Well, tgif doesn't really draw Bézier curves in general.
If there are 3 control points or less, what tgif draws is a
quadratic Bézier curve.
If there are n > 3 control points, tgif draws a
curve which is composed of n-2 pieces of curves
that, as a whole, is continuous, and has continuous
first derivatives everywhere (with approximations).
Since each piece has exactly 3 control points, each piece
is drawn as a quadratic Bézier curve.
So, I guess you can say that what tgif draws are
piecewise quadratic Bézier curves.
Below is basically where the n-2 pieces come from
for n > 3.
I will ilustrate this with an example for n = 5.
First, change the line type to straight, you should see n-1
line segments connecting the n original control points as shows in
Find the midpoints of all the middle n-3 line segments
and the 2 endpoints of the original curve, as shown in Figure B.
These are the endpoints for the quadratic Bézier curves.
This means that between any 2 consecutive points shown in Figure B,
tgif draws a quadratic Bézier curve. Therefore, there are a
total of n-2 quadratic Bézier curves. Please note that
between any of these 2 consecutive points (let's call them P1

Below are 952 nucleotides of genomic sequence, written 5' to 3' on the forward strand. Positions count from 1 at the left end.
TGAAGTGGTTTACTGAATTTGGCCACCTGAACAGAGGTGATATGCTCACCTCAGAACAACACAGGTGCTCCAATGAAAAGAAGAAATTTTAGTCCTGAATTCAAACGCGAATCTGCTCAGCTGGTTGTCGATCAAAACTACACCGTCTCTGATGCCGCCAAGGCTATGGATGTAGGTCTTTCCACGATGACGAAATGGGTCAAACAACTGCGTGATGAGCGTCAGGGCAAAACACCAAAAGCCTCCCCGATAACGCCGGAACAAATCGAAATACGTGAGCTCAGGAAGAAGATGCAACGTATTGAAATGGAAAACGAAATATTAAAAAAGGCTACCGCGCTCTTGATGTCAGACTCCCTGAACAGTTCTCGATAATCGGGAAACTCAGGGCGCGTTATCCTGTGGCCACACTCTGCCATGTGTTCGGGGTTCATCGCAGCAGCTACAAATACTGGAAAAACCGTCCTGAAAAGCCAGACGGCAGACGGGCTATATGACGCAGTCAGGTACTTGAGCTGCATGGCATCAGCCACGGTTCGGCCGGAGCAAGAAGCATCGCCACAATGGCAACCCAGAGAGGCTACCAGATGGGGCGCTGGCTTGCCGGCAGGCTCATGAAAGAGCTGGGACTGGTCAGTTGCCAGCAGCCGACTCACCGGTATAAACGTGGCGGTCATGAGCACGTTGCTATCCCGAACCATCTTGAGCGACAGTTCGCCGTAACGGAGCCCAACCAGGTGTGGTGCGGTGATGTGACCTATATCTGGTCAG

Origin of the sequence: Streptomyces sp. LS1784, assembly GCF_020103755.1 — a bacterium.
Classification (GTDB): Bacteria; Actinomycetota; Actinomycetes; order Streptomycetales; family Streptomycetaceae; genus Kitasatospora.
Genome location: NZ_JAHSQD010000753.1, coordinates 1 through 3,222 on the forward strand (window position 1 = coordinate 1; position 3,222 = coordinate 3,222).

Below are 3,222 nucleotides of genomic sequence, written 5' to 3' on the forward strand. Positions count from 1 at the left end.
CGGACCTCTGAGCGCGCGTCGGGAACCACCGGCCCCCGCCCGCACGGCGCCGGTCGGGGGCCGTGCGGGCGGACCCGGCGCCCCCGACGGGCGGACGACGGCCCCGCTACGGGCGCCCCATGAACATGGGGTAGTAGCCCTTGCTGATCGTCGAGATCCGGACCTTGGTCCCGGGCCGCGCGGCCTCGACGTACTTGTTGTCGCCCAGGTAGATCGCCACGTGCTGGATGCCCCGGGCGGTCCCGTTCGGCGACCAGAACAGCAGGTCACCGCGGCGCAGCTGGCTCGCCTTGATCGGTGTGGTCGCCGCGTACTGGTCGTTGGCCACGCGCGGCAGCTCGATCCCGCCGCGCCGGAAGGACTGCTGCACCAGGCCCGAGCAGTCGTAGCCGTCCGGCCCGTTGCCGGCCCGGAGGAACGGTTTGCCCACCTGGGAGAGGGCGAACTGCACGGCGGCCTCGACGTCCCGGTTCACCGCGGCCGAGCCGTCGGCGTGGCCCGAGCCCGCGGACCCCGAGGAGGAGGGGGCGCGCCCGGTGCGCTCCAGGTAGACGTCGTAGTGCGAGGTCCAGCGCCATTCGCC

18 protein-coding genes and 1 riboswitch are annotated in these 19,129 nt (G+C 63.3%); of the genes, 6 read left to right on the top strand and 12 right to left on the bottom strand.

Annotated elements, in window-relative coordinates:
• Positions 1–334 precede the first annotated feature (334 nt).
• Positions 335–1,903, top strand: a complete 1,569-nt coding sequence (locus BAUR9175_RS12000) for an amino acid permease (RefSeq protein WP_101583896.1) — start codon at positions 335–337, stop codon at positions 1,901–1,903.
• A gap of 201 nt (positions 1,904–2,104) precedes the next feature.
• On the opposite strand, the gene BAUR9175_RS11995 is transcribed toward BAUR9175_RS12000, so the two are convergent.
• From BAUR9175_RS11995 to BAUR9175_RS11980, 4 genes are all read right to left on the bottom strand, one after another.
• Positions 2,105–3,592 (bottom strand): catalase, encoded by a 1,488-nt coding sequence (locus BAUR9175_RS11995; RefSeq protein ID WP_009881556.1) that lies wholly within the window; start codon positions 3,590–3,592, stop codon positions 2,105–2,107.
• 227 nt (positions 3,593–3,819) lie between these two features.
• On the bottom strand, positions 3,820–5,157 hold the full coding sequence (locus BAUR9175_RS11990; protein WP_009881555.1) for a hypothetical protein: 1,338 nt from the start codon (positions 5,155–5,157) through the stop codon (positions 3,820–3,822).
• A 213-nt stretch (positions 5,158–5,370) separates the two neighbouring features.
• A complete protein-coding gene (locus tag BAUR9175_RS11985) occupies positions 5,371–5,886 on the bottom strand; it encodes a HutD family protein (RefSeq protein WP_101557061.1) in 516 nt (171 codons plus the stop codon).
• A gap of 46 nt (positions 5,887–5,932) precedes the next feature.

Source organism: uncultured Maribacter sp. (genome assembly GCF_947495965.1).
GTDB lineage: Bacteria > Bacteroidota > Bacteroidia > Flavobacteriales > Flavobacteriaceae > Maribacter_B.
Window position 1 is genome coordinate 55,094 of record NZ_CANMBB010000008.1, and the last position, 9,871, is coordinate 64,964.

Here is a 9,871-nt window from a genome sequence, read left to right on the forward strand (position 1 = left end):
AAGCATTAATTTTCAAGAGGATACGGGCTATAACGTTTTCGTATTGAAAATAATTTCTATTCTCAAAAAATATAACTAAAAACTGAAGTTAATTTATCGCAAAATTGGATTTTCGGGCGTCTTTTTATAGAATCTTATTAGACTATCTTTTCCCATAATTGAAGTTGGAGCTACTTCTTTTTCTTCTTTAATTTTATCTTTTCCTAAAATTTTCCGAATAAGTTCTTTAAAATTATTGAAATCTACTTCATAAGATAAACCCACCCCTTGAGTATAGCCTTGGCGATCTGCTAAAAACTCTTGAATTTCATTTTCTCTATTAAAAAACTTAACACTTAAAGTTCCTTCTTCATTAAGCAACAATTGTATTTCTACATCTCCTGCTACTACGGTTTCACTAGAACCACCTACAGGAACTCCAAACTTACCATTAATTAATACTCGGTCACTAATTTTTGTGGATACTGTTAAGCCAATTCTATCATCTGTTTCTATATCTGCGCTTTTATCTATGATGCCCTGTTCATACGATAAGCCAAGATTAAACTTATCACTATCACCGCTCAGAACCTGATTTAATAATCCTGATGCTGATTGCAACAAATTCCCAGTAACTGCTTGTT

and P2), there's a vertex (let's call it P3) which
is a control point of the original tgif spline object. From 3
control points, tgif already knows how to draw a quadratic Bézier curve
(see the top of this page). Tgif just uses the same algorithm to draw the
n-2 quadratic Bézier curves. Below is a more detailed
algorithm tgif uses for drawing (approximating)
a quadratic Bézier curve having
control points P1, P3, and P2.
The basic algorithm for drawing
a quadratic Bézier curve from control points P1,
P3, and P2 is depicted in Figure C below. The
quadratic Bézier curve is shown in red. Please note that the
curve is tangent to line segment P1-P3 at P1 and
it is also tangent to line segment P2-P3 at P2.
P4 is the midpoint of line segment P1-P3 and
P5 is the midpoint of line segment P2-P3.
Furthermore, P6 is the midpoint of line segment P4-P5.
The algorithm recursively draws two quadratic Bézier curves, one having
control points P1, P4, and P6 and one having
control points P2, P5, and P6.
Clearly, the curve and the first derivative of the curve are continuous
at point P6. Using this algorithm for Figure B, the 3
quadratic Bézier curve are shown in Figures D, E, and F.
Overlaying Figures D, E, and F together, the result is shown in
Figure G below.